Want to Protect Democracy? Here’s How to Become a Poll Worker in Pennsylvania

A voter wearing a protective face mask as a precaution against the coronavirus, steps from the voting booth after casting a ballot at a polling place in Philadelphia, Tuesday, Nov. 2, 2021. (AP Photo/Matt Rourke)

By Ashley Adams

October 3, 2022

Poll workers in Pennsylvania are needed every year to assist voters at the polls. As an integral part of the democratic process, the state depends on these workers to run a fair and secure election at over 9,000 polling locations in the commonwealth.

Twice a year, every year, more than 40,000 people serve as poll workers in Pennsylvania to ensure a vital part of democracy—free, fair, and accessible elections—run smoothly. And you can be an integral part of the process this Election Day, Nov. 8.

The Department of State is currently recruiting poll workers to staff the more than 9,000 polling locations throughout Pennsylvania. In recent years, county and state officials have found it increasingly difficult to fill these positions. They said the shortage hit hard during the 2020 election, in the midst of the COVID pandemic and an increase in threats against election workers. 

While applications are accepted on a rolling basis, you should apply no later than Nov. 2 if you’re interested in being a poll worker for this year’s election.

Working the polls is a great way to serve your community and ensure Pennsylvania elections are safe and secure. 

Here’s what you need to know about getting involved:

How Do You Become a Poll Worker?

If you are interested in becoming a poll worker, just fill out the Poll Worker Interest Form on the state department’s website. Some counties have their own forms on their election websites, which you can find here.

After you submit the form, your county’s election office will review it and contact you if poll workers are needed in your county.

What Are the Responsibilities?

Poll workers verify voter registrations, set up and run polling locations, and assist voters with the in-person voting process.

There are some specialized poll worker positions that are elected. Each polling location has an election board with a judge of elections, majority inspector, and minority inspector who help manage the polling place, track the number of voters, and ensure results are received by the county election office.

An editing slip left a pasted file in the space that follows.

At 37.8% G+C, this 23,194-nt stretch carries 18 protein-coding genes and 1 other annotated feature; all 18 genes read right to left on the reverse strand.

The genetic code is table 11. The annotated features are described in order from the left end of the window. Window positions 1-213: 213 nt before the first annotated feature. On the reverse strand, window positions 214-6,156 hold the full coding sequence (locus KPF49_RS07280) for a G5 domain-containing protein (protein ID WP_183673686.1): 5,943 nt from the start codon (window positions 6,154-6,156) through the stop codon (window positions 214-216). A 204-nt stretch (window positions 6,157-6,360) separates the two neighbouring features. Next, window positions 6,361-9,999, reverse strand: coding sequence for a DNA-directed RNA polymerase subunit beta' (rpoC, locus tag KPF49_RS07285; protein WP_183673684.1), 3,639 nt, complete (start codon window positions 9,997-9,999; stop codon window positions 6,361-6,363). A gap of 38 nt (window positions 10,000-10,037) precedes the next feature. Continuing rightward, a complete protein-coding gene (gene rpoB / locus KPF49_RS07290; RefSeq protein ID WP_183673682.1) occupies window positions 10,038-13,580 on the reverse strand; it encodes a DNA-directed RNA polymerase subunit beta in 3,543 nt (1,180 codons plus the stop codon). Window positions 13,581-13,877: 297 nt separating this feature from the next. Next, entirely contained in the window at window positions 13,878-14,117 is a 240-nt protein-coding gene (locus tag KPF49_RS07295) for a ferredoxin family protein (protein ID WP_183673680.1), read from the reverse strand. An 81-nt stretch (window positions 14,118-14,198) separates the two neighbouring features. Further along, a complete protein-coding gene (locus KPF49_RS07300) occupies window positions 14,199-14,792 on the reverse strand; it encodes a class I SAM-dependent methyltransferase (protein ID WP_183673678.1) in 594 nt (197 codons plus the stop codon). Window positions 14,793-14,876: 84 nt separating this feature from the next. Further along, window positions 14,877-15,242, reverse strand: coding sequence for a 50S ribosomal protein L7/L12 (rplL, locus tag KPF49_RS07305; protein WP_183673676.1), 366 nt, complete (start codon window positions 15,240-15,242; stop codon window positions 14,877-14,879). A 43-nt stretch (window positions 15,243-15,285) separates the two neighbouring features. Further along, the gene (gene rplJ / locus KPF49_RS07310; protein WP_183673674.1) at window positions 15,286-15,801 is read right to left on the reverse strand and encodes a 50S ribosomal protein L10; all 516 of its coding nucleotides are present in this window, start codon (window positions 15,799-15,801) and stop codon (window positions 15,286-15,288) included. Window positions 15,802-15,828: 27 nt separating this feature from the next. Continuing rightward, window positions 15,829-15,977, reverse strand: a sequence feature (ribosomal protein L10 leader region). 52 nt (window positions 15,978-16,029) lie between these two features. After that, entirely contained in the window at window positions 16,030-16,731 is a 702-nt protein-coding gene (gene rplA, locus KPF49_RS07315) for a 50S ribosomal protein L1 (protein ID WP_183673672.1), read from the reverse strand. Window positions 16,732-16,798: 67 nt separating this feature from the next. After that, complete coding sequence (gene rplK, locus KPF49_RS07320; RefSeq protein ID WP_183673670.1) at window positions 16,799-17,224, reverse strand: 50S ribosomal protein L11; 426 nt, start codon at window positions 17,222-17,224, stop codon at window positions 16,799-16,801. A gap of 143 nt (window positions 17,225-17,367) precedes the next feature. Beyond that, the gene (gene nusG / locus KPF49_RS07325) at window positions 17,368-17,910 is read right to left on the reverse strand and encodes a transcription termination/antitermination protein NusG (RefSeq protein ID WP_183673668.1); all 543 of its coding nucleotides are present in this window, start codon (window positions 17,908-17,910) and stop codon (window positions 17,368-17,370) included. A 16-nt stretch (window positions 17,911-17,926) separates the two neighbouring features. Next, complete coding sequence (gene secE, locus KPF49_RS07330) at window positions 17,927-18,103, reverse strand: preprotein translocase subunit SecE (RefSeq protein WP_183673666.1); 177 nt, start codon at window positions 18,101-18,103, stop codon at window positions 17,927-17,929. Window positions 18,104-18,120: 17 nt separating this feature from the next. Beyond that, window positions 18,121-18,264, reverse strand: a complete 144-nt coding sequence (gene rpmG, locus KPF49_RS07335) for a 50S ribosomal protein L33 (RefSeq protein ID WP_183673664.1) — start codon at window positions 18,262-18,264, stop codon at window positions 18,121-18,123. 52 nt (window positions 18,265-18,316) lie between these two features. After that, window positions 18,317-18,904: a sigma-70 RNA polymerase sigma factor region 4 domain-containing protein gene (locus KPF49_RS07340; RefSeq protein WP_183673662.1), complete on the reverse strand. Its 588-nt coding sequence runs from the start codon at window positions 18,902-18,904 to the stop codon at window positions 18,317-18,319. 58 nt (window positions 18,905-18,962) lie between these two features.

Another specialized position, the machine operator, is filled by appointment. They are in charge of the voting machines used on election day at the polls.

All poll workers are paid for the time they spend working on election day. They are paid between $75 and $200 a day. Some counties even pay poll workers for attending training.

Generally, poll workers must work the entire day on Election Day, starting before the polls open at 7:00 a.m. until after the polls close at 8:00 p.m.

Is There Poll Worker Training?

To be a poll worker, you must attend a mandatory training session in-person or online before Election Day. Each county runs its own training, as voting systems vary.

The state department also offers various training modules to supplement the training provided by each county. These modules include videos and guides on checking in voters, checking voter identification, accepting provisional ballots, and assisting voters with disabilities.

Who’s Eligible to Be a Poll Worker?

To be a poll worker, you must be registered to vote and you can only work in the county where you live. 

High school students who are 17 years old may volunteer to work, but must meet additional requirements set forth by their county election office.

You cannot serve as a poll worker if you are currently a government employee or official, or if your name is on the ballot. Exceptions exist for district judges, notaries public, and Pennsylvania National Guard members.


  • Ashley Adams

    In her 16 years in the communications industry, Ashley Adams has worn many hats, including news reporter, public relations writer, marketing specialist, copy editor and technical writer. Ashley grew up in Berks County and has since returned to her roots to raise her three children.

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